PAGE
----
4. National Institute of Neurological Disorders and Stroke rtPA Stroke Study Group. Tissue plasminogen activator for acute ischemic stroke. N Engl J Med. 1995;333:1581–1587.[PubMed]

5. Hacke W, et al. Intravenous thrombolysis with recombinant tissue plasminogen activator for acute hemispheric stroke: the european cooperative acute stroke study.JAMA. 1995;274:1017–1025. [PubMed]

6. Multicentre Acute Stroke Trial Italy (MAST-I) Group. Randomised controlled trial of streptokinase, aspirin, and combination of both in treatment of acute ischaemic stroke.Lancet. 1995;346:1509–1514. [PubMed]

7. Williams GR. Incidence and characteristics of total stroke in the united states. BMC Neurol. 2001;1:2. [PMC free article] [PubMed]

8. Lee BI, et al. Yonsei Stroke Registry. Analysis of 1,000 patients with acute cerebral infarctions. Cerebrovasc Dis. 2001;12:145–151. [PubMed]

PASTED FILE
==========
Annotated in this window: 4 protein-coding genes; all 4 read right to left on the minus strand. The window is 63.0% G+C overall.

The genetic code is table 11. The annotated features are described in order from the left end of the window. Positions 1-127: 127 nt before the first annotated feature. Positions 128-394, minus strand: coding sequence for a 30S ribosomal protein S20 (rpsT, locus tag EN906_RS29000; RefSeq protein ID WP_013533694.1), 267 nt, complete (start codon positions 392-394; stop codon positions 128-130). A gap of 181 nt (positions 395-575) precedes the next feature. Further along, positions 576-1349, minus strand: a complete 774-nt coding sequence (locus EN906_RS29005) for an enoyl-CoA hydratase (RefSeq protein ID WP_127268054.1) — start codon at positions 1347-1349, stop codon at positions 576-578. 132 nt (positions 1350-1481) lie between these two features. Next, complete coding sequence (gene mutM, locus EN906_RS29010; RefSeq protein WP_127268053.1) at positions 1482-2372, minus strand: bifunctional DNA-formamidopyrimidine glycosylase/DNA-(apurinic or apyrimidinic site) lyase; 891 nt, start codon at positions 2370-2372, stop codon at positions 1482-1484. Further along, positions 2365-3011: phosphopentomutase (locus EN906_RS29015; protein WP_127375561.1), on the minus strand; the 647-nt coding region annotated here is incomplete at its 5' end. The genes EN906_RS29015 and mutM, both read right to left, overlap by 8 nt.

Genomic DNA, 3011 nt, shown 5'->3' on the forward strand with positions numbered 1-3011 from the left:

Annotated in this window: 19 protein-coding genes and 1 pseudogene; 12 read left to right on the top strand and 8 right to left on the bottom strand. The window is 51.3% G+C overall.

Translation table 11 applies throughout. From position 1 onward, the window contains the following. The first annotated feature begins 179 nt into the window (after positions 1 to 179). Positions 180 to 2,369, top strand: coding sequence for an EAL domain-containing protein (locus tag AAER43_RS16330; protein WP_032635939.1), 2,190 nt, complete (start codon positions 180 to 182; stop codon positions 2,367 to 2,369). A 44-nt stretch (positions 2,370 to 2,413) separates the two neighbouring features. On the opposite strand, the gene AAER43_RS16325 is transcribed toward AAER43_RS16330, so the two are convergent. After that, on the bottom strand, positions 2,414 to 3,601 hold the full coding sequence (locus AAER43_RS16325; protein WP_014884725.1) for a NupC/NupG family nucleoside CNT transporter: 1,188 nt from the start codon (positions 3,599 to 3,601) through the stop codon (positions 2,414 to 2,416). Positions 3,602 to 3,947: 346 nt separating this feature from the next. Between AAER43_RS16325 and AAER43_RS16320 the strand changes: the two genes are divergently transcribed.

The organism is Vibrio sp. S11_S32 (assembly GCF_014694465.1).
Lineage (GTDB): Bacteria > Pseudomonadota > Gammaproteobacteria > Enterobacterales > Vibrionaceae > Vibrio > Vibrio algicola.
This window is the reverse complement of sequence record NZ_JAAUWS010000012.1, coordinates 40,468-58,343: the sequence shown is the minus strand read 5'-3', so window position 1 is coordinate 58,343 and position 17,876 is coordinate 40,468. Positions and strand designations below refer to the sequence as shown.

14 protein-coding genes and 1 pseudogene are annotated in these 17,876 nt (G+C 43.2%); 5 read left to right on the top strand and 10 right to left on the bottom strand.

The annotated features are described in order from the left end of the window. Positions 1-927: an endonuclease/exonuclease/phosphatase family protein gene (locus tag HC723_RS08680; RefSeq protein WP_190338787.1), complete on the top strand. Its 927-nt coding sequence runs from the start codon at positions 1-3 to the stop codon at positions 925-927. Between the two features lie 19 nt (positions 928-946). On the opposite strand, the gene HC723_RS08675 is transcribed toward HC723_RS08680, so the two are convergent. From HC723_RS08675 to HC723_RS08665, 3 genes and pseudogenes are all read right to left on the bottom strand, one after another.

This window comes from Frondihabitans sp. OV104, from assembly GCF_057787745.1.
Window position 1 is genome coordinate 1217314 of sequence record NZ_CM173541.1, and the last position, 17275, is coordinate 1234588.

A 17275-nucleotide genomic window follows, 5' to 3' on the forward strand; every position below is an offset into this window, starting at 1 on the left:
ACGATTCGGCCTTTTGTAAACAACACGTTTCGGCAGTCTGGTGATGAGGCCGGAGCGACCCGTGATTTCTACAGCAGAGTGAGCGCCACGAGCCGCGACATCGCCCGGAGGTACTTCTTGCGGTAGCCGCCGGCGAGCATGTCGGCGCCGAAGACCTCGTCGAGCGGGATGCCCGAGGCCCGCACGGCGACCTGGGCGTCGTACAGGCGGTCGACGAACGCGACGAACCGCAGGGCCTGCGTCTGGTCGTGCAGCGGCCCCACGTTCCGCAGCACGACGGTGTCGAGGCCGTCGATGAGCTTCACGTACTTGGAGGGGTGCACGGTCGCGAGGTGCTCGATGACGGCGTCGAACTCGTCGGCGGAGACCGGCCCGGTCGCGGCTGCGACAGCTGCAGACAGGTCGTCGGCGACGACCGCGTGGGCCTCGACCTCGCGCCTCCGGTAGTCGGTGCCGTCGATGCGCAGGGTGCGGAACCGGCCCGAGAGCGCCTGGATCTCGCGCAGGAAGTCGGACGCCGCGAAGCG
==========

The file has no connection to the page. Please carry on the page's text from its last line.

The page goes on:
9. Lee Y, et al. Risk factors and outcomes of childhood ischemic stroke in taiwan. Brain and Development. 2007;30:14–19. [PubMed]

10. Fullerton HJ, Wu YW, Zhao S, Johnston SC. Risk of stroke in children: ethnic and gender disparities. Neurology. 2003;61:189–194. [PubMed]

11. Carpenter J, Tsuchida T, Lynch JK. Treatment of arterial ischemic stroke in children.Expert Review of Neurotherapeutics. 2007;7:383–394. [PubMed]

12. Shuayto MI, Lopez JI, Greiner F. Administration of intravenous tissue plasminogen activator in a pediatric patient with acute ischemic stroke. Journal of Child Neurology.2006;21:604–606. [PubMed]

13. Roach SE, et al. Management of Stroke in Infants and Children: A Scientific Statement From a Special Writing Group of the American Heart Association Stroke Council and the Council on Cardiovascular Disease in the Young. Stroke. 2008;39:2644–2691. [PubMed]

14. Hurvitz E, et al. Long-term functional outcome of pediatric stroke survivors. Topics in Stroke Rehabilitation. 2004;11:51–59. [PubMed]